Monthly Archives: March 2015

Bookseller’s Honor Featured in Milwaukee Newspaper

CWW’s Christopher Latham Sholes Award winner, Daniel Goldin, owner of Boswell Book Company in Milwaukee, is featured in a Milwaukee newspaper story on CWW’s annual contest winners.

Council for Wisconsin Writers to honor Boswell Books owner Daniel Goldin

The Sholes Award is named for Milwaukeean Christopher Latham Sholes, who, in 1869, invented the first practical typewriter and is presented biennially for outstanding encouragement and support of Wisconsin writers.

More information about Goldin, the other winners is on CWW’s website at Information about CWW’s annual awards banquet, scheduled for May 16 at the Wisconsin Club in Milwaukee, and to make a reservation is at

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Soldiers’ Letters Now in Paperback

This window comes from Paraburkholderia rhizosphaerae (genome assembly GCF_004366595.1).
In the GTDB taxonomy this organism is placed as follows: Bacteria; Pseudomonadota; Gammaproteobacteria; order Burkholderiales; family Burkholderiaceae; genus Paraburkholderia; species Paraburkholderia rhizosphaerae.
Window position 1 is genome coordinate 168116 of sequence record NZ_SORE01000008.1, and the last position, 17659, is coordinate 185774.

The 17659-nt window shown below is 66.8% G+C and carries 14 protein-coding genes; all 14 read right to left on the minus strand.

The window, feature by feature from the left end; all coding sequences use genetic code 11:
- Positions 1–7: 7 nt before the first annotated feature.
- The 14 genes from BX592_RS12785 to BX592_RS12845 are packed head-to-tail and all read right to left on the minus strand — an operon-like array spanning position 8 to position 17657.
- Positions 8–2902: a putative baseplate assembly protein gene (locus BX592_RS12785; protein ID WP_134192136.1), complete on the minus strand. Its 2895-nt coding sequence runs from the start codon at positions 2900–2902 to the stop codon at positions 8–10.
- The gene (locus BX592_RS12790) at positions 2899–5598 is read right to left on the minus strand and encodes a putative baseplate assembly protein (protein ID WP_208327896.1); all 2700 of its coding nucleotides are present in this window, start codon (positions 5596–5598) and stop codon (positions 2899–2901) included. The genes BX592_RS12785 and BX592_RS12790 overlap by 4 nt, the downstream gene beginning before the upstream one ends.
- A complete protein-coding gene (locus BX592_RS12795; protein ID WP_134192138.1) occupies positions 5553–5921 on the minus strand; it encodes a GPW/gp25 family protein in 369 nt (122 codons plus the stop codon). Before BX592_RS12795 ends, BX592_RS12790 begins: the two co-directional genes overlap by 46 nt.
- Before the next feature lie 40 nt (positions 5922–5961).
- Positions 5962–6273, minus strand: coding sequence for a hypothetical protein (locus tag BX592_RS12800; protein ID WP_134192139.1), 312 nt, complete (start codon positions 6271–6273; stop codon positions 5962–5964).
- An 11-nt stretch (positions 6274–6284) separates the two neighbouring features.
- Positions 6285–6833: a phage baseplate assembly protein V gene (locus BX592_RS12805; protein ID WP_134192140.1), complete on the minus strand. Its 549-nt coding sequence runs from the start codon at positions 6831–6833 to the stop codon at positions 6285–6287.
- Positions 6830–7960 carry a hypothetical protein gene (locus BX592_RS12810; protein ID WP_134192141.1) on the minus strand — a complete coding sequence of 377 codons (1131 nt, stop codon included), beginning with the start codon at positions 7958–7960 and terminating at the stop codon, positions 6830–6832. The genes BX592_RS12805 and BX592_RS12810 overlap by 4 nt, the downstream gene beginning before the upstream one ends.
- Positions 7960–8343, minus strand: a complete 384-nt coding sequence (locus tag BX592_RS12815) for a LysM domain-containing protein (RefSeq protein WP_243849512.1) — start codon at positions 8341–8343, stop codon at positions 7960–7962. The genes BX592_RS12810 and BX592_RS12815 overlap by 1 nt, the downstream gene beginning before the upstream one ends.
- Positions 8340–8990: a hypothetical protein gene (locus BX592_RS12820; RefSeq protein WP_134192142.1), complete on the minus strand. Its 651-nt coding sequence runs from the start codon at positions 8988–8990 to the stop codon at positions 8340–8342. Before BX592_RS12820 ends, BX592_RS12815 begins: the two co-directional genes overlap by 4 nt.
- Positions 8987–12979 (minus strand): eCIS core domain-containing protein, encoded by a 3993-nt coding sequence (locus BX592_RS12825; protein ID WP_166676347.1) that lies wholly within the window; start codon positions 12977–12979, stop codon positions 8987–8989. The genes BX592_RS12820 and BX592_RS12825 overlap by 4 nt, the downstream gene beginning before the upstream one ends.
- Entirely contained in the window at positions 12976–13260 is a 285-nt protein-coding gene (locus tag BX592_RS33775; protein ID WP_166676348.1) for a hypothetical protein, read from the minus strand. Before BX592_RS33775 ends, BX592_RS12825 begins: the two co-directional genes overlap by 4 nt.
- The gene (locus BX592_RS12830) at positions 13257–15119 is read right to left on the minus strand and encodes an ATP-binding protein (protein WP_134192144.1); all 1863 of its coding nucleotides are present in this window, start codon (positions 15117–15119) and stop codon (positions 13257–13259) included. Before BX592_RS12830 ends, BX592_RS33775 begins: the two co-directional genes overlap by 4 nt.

Here’s news about WHSP’s paperback edition of  Letters from the Front, 1898-1945.

Wisconsin Historical Society Press Logo

News Release

March 2015

Kristin Gilpatrick, Marketing Manager

Wisconsin Historical Society Press


Book Reveals Personal Side of War History Shared in Soldiers’ Letters

Letters from the Front: 1898-1945Were soldiers scared in combat? What did “no-man’s land” look like? What did it feel like to be on a bombing run? Many traditional accounts of the Spanish-American War, World War I, and World War II fall short of answering these questions because they focus more on logistical and statistical history than on the kind of personal history shared when a soldier writes home.

Answers can be found in a new paperback edition of the Wisconsin Historical Society Press’s, Letters from the Front, 1898-1945 (Paperback, Retail $15.95) edited by Michael E. Stevens and first published in 1992. Here, ordinary men and women – American soldiers, sailors, airmen, Marines and nurses – reveal the thoughts and worries they had, and experiences they endured, in the letters they wrote during war.

The book explores how three wars (the Spanish-American War, World War I and World War II) changed the day-to-day lives of Wisconsin men and women and reveals the emotions they felt in uniform, in remote outposts, in combat, and even in prison camps.